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Re: here comes the next ice age
« Reply #704 on: October 09, 2020, 06:04:08 PM »
As well, the largest forcings of temperature are well studied and understood, including their expected effects and amplitudes.  For the observed warming to be attributed to a forcing that is NOT increased anthropogenic CO2 requires that some as yet unknown and significant forcing or forcings exist, but that would require that all scientists studying climate for the better part of a century to have missed a huge physical system with large effects, just as those scientists were actively looking for exactly that.  Sure, it's possible, but every decade, it's getting less and less likely this is the case.  It also requires that mysterious but really big forcing to also be almost exactly equal to the inaccuracy in how CO2 forcings are being miscalculated (assuming that CO2 forcings have been misunderstood, of course).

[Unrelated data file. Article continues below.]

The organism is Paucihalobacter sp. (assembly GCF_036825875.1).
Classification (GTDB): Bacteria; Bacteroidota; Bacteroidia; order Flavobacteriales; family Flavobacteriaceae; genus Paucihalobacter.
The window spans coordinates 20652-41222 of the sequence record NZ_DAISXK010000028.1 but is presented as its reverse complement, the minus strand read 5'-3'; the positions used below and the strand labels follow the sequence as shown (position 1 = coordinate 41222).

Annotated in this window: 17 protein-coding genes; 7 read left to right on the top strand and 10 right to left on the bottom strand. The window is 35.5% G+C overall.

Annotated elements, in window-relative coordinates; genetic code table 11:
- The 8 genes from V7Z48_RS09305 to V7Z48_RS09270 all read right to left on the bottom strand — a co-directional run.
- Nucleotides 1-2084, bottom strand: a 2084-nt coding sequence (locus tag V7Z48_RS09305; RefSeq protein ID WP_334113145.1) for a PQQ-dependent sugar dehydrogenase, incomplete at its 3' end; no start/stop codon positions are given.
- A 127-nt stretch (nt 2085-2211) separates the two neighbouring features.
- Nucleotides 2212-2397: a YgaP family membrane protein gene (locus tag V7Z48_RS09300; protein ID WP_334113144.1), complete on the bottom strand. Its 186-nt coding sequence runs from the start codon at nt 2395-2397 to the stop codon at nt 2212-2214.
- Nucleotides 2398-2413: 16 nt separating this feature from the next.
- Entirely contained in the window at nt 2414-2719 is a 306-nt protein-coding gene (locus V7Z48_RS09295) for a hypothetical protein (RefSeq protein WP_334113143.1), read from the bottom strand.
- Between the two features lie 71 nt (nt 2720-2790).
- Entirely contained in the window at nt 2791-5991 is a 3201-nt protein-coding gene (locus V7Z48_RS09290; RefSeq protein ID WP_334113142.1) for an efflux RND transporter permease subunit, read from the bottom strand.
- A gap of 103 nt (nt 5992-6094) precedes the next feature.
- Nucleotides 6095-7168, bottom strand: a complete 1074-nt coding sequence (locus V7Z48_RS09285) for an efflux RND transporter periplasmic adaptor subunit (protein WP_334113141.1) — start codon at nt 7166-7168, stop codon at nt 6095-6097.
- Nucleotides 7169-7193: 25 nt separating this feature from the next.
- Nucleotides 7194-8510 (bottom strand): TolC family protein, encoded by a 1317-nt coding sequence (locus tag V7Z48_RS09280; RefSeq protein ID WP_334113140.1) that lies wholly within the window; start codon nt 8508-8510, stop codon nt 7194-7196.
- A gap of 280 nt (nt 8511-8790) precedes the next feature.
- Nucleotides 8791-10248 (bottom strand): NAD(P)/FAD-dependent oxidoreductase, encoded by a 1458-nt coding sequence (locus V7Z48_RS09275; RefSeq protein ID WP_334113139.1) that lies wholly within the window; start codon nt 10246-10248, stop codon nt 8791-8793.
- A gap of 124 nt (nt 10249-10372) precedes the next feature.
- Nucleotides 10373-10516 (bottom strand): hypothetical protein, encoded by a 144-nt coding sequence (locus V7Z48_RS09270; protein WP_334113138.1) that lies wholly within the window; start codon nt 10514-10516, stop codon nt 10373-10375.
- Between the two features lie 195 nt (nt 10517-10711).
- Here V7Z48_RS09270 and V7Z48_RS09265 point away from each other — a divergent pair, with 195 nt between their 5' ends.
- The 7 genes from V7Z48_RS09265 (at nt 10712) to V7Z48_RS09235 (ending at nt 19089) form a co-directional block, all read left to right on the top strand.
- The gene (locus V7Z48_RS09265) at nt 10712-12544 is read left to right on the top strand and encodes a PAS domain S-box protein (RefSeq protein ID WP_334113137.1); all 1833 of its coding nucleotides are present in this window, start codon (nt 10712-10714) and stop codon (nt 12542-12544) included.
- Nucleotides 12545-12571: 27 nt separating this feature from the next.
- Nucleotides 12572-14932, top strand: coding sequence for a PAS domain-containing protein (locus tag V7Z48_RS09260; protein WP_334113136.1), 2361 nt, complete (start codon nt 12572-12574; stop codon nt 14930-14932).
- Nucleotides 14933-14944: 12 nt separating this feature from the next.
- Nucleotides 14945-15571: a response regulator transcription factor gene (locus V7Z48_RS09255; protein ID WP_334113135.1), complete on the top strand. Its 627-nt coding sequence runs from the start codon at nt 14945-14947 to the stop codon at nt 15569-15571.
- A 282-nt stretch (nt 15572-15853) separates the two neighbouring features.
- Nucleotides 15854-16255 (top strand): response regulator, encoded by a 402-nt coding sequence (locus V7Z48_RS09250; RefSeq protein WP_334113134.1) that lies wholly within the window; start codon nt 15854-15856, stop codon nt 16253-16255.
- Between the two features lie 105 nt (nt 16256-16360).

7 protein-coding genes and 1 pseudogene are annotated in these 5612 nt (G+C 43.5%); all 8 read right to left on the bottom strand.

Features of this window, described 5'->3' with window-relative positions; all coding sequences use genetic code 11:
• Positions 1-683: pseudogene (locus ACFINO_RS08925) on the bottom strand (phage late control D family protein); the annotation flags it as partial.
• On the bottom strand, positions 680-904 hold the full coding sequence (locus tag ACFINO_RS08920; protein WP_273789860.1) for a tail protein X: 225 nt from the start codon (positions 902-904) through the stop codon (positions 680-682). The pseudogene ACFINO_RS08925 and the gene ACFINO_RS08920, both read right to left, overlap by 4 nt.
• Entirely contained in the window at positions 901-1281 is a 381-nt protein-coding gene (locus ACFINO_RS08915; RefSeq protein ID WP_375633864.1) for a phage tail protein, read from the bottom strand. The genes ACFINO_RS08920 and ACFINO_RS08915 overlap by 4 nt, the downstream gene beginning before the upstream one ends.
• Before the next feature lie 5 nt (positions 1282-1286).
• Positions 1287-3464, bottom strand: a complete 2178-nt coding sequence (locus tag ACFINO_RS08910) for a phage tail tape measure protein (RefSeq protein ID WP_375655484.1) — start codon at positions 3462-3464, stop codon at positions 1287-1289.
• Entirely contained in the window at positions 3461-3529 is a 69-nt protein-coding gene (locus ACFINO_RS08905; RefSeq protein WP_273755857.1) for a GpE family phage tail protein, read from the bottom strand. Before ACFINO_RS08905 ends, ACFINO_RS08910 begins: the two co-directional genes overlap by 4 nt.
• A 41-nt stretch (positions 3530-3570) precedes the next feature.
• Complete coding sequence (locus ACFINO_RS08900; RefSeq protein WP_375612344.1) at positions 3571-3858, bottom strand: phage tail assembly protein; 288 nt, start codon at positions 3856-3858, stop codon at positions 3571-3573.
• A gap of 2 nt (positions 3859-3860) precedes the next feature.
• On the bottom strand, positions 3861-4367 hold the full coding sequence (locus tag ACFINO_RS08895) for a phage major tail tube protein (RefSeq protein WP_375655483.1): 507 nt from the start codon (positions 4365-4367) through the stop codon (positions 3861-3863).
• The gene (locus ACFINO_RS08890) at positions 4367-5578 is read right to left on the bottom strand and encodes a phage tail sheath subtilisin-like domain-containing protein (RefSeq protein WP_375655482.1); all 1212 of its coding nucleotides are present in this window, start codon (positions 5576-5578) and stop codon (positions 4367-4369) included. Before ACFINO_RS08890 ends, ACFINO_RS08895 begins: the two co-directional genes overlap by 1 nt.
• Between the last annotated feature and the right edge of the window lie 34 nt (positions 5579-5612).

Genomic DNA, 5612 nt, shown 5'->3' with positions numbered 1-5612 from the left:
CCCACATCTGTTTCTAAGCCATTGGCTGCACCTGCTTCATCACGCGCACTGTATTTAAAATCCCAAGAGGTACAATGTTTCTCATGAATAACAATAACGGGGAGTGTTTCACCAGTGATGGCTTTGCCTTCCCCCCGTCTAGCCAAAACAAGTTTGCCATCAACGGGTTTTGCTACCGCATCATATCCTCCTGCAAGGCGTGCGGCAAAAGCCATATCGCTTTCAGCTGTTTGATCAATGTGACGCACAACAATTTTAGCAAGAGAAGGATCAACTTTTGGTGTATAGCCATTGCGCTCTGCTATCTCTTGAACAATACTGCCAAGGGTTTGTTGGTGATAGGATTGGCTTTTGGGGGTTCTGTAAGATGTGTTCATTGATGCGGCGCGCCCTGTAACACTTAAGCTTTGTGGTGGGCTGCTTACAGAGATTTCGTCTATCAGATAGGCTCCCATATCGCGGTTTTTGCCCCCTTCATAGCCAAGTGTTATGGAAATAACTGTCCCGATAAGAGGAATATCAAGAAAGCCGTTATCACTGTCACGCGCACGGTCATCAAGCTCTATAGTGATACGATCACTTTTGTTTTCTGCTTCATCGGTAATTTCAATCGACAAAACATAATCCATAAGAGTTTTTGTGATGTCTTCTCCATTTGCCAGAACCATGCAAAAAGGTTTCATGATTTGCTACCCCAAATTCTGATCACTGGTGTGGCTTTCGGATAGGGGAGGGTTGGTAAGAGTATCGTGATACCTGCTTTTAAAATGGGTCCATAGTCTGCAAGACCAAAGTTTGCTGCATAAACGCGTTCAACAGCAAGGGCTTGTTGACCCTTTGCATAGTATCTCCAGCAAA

Clouds.

DonaldD

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Re: here comes the next ice age
« Reply #705 on: October 09, 2020, 06:20:22 PM »
Sun.

No - wait.

Chocolate.

wmLambert

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Re: here comes the next ice age
« Reply #706 on: October 09, 2020, 06:39:18 PM »
Sun.

No - wait.

Chocolate.

You do think you are God's gift to the world, don't you?

The sunspots have been missing for over a decade - and are now just entering a new solar cycle. During the long absence of sunspots, the formation of clouds was greatly affected, which was one of the greatest datapoints of climatology.

TheDeamon

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Re: here comes the next ice age